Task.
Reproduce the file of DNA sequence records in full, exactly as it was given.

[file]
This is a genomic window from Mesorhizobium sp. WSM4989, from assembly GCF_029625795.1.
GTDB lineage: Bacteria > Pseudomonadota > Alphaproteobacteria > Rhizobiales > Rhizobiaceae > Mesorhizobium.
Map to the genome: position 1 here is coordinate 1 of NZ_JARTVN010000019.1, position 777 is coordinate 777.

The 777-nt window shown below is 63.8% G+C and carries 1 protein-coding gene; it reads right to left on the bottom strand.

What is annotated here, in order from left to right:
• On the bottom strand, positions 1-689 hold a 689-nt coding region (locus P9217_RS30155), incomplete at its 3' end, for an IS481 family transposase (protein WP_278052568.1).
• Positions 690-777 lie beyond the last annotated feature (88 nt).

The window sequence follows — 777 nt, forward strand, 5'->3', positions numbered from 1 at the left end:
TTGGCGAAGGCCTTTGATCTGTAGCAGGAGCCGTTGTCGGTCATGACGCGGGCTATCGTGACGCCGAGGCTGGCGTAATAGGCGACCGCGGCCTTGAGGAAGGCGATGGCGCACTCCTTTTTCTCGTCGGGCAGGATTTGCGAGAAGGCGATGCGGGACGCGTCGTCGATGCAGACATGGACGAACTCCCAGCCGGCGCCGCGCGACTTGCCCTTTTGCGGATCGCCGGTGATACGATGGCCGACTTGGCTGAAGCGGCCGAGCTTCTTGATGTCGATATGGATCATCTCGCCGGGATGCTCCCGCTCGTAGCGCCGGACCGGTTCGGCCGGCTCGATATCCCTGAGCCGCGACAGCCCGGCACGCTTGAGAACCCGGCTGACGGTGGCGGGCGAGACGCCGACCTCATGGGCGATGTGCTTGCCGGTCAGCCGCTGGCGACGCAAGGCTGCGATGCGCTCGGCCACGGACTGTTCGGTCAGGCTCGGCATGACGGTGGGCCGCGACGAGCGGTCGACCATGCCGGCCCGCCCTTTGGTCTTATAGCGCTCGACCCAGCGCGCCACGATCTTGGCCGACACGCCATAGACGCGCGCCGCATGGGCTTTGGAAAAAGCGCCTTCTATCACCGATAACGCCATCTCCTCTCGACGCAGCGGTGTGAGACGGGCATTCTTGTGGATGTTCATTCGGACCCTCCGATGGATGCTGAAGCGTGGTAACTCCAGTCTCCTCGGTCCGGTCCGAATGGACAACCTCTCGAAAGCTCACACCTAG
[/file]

This is a genomic window from Mesorhizobium sp. WSM4989, from assembly GCF_029625795.1.
GTDB lineage: Bacteria > Pseudomonadota > Alphaproteobacteria > Rhizobiales > Rhizobiaceae > Mesorhizobium.
Map to the genome: position 1 here is coordinate 1 of NZ_JARTVN010000019.1, position 777 is coordinate 777.

The 777-nt window shown below is 63.8% G+C and carries 1 protein-coding gene; it reads right to left on the bottom strand.

What is annotated here, in order from left to right:
• On the bottom strand, positions 1-689 hold a 689-nt coding region (locus P9217_RS30155), incomplete at its 3' end, for an IS481 family transposase (protein WP_278052568.1).
• Positions 690-777 lie beyond the last annotated feature (88 nt).

The window sequence follows — 777 nt, forward strand, 5'->3', positions numbered from 1 at the left end:
TTGGCGAAGGCCTTTGATCTGTAGCAGGAGCCGTTGTCGGTCATGACGCGGGCTATCGTGACGCCGAGGCTGGCGTAATAGGCGACCGCGGCCTTGAGGAAGGCGATGGCGCACTCCTTTTTCTCGTCGGGCAGGATTTGCGAGAAGGCGATGCGGGACGCGTCGTCGATGCAGACATGGACGAACTCCCAGCCGGCGCCGCGCGACTTGCCCTTTTGCGGATCGCCGGTGATACGATGGCCGACTTGGCTGAAGCGGCCGAGCTTCTTGATGTCGATATGGATCATCTCGCCGGGATGCTCCCGCTCGTAGCGCCGGACCGGTTCGGCCGGCTCGATATCCCTGAGCCGCGACAGCCCGGCACGCTTGAGAACCCGGCTGACGGTGGCGGGCGAGACGCCGACCTCATGGGCGATGTGCTTGCCGGTCAGCCGCTGGCGACGCAAGGCTGCGATGCGCTCGGCCACGGACTGTTCGGTCAGGCTCGGCATGACGGTGGGCCGCGACGAGCGGTCGACCATGCCGGCCCGCCCTTTGGTCTTATAGCGCTCGACCCAGCGCGCCACGATCTTGGCCGACACGCCATAGACGCGCGCCGCATGGGCTTTGGAAAAAGCGCCTTCTATCACCGATAACGCCATCTCCTCTCGACGCAGCGGTGTGAGACGGGCATTCTTGTGGATGTTCATTCGGACCCTCCGATGGATGCTGAAGCGTGGTAACTCCAGTCTCCTCGGTCCGGTCCGAATGGACAACCTCTCGAAAGCTCACACCTAG